From The Built Environment and Public Health: Natural Disasters

The destruction in New York City reminded me of the role of public health in preparing for and responding to natural disasters.  Here is the introduction to the Natural Disasters and Infrastructure Chapter in my book, The Built Environment and Public Health

Though many people would like to think that those of us living in this most modern and wealthy society are immune to the effects of natural disasters, events in the past several decades have continued to highlight the vulnerability of people to natural disasters even in those countries that consider themselves to be the most advanced. In the United States, there have been the repeated disasters caused by hurricanes, most notably Hurricane Andrew in 1992 and Hurricane Katrina in 2005. In addition, portions of the United States are highly vulnerable to earthquakes with the 1989 Loma Prieta earthquake responsible for 63 deaths and billions of dollars in damages including the failure of a freeway in Oakland, California. More subtle, but perhaps just as deadly are extreme weather events which have killed thousands in the United States and Europe in the past 15 years. While these deaths are perhaps not as dramatic as those caused by earthquakes and hurricanes, collectively they are responsible for many more deaths.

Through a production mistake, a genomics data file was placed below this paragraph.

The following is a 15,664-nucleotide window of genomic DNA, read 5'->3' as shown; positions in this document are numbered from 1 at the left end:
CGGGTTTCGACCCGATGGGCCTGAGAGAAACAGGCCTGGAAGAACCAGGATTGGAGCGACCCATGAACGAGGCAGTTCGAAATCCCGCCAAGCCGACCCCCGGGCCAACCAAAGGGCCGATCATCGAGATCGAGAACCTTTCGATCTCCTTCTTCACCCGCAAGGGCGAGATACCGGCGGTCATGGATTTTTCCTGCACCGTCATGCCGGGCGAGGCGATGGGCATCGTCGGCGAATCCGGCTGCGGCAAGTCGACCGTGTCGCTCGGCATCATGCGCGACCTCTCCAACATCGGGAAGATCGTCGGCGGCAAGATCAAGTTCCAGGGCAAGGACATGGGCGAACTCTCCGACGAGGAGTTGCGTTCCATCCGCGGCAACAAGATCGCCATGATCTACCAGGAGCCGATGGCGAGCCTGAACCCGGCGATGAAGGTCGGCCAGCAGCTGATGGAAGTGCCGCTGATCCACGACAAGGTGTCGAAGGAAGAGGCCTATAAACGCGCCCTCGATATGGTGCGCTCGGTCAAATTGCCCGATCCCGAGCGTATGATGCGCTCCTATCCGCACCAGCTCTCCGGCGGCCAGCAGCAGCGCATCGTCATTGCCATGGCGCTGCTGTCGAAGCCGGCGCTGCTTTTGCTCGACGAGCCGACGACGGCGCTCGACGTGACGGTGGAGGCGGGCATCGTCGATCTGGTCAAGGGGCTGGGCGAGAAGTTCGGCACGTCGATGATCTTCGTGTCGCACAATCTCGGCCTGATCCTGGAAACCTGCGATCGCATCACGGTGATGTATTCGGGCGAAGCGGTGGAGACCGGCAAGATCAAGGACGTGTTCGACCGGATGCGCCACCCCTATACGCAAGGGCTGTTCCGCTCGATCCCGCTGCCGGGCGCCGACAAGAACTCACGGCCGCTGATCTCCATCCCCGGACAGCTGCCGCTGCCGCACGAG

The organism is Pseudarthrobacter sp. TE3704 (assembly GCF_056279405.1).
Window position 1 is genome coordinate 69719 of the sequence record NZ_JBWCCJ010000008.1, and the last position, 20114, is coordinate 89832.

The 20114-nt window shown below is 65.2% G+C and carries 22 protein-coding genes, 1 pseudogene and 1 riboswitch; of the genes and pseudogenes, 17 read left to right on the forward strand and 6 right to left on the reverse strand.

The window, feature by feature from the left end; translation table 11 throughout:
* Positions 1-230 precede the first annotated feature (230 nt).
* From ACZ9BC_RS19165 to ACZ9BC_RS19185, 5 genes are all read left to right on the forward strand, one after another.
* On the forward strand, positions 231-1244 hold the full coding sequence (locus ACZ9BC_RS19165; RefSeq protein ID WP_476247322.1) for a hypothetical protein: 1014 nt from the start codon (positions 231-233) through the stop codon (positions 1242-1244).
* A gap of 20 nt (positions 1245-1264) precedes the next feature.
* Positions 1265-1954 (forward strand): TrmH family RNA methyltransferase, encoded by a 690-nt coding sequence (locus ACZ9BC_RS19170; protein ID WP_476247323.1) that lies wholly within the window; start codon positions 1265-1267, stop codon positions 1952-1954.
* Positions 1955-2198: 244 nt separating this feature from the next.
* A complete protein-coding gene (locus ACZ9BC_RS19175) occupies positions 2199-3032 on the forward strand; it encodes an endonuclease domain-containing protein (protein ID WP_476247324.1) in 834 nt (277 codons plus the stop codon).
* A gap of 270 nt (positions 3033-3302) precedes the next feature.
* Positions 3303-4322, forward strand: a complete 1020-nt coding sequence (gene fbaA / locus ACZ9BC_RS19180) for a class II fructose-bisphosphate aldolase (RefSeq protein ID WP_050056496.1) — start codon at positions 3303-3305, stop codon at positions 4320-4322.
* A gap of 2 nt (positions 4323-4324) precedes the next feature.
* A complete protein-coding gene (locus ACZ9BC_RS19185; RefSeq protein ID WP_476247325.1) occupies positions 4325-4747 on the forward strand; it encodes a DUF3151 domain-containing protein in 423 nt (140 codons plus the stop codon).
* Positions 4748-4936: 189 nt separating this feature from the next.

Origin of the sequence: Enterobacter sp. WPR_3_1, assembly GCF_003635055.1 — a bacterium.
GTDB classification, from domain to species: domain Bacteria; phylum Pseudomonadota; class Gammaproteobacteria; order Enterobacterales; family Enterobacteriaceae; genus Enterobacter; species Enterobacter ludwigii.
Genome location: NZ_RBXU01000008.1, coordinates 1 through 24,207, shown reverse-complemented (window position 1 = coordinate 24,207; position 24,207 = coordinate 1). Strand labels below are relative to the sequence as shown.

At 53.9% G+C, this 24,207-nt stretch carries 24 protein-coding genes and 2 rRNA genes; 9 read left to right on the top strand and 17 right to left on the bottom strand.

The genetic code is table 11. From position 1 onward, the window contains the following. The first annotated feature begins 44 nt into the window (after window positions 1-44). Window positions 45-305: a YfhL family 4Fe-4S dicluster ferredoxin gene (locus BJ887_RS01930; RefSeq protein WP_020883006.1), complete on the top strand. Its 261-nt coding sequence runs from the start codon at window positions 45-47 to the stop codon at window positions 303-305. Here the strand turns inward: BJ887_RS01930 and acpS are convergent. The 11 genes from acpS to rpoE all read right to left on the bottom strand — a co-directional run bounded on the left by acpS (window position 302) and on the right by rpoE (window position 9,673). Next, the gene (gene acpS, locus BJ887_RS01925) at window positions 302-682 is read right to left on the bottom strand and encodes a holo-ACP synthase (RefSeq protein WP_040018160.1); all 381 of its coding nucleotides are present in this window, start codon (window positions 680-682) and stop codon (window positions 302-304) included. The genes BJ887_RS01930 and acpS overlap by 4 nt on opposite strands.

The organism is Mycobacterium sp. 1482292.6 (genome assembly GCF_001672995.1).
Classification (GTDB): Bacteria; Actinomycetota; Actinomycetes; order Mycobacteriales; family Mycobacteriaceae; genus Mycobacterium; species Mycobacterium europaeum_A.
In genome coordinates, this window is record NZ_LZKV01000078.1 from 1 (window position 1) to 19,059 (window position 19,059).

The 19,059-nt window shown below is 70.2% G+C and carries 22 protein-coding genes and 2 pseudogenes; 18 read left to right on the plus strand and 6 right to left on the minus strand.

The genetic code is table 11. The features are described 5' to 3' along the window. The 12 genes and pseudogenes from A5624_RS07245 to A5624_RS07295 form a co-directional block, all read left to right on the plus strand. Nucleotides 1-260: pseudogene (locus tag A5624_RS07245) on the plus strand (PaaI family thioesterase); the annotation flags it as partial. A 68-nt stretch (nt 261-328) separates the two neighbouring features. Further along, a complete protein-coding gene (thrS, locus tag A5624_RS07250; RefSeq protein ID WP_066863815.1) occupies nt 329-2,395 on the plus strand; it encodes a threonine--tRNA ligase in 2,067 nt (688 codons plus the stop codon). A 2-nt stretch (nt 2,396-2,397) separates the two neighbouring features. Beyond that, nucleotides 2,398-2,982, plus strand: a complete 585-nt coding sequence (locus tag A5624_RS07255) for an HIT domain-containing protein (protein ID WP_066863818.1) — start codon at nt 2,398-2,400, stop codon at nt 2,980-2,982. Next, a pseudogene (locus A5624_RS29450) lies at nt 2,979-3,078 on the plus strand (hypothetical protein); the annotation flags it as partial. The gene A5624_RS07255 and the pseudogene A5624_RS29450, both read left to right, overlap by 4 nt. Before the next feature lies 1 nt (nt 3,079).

But infrastructure is not just a factor in preventing mortality, well-built and well-maintained infrastructure can be central in the promotion of health. Much of this health affirming infrastructure is discussed elsewhere in this book, for example, the role of sidewalks in promoting health is presented in Chapter 4 and the ability of well-designed communities to promote physical activity is addressed in the Chapter 3. But there are other very valuable types of infrastructure and this chapter will include such features as parks and playgrounds and their impact on public health.

A major theme in a discussion of natural disasters, and health is that even though the exact timing of many of these events cannot be predicted, their effects can be anticipated, protective measures adopted, responses planned, and deaths and injuries prevented. There is no inevitability about the deadliness of natural disasters.

 

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